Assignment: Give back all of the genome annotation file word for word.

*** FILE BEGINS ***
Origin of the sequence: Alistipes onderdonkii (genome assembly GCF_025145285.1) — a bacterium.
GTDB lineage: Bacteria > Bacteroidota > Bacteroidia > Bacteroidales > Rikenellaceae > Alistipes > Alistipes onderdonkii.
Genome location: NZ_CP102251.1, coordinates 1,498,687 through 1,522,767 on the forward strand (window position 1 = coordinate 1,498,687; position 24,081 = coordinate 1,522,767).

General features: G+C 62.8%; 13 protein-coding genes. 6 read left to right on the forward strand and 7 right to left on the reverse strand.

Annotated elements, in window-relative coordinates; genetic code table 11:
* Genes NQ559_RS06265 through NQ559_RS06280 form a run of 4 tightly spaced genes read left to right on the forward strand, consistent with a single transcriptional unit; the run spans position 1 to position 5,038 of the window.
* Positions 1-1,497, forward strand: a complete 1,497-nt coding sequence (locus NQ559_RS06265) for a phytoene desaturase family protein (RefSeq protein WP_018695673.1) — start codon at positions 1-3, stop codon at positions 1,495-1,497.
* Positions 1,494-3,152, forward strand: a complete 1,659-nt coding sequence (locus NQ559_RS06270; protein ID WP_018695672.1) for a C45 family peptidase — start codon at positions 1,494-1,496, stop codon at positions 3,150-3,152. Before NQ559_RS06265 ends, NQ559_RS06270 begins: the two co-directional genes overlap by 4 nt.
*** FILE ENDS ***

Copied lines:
Origin of the sequence: Alistipes onderdonkii (genome assembly GCF_025145285.1) — a bacterium.
GTDB lineage: Bacteria > Bacteroidota > Bacteroidia > Bacteroidales > Rikenellaceae > Alistipes > Alistipes onderdonkii.
Genome location: NZ_CP102251.1, coordinates 1,498,687 through 1,522,767 on the forward strand (window position 1 = coordinate 1,498,687; position 24,081 = coordinate 1,522,767).

General features: G+C 62.8%; 13 protein-coding genes. 6 read left to right on the forward strand and 7 right to left on the reverse strand.

Annotated elements, in window-relative coordinates; genetic code table 11:
* Genes NQ559_RS06265 through NQ559_RS06280 form a run of 4 tightly spaced genes read left to right on the forward strand, consistent with a single transcriptional unit; the run spans position 1 to position 5,038 of the window.
* Positions 1-1,497, forward strand: a complete 1,497-nt coding sequence (locus NQ559_RS06265) for a phytoene desaturase family protein (RefSeq protein WP_018695673.1) — start codon at positions 1-3, stop codon at positions 1,495-1,497.
* Positions 1,494-3,152, forward strand: a complete 1,659-nt coding sequence (locus NQ559_RS06270; protein ID WP_018695672.1) for a C45 family peptidase — start codon at positions 1,494-1,496, stop codon at positions 3,150-3,152. Before NQ559_RS06265 ends, NQ559_RS06270 begins: the two co-directional genes overlap by 4 nt.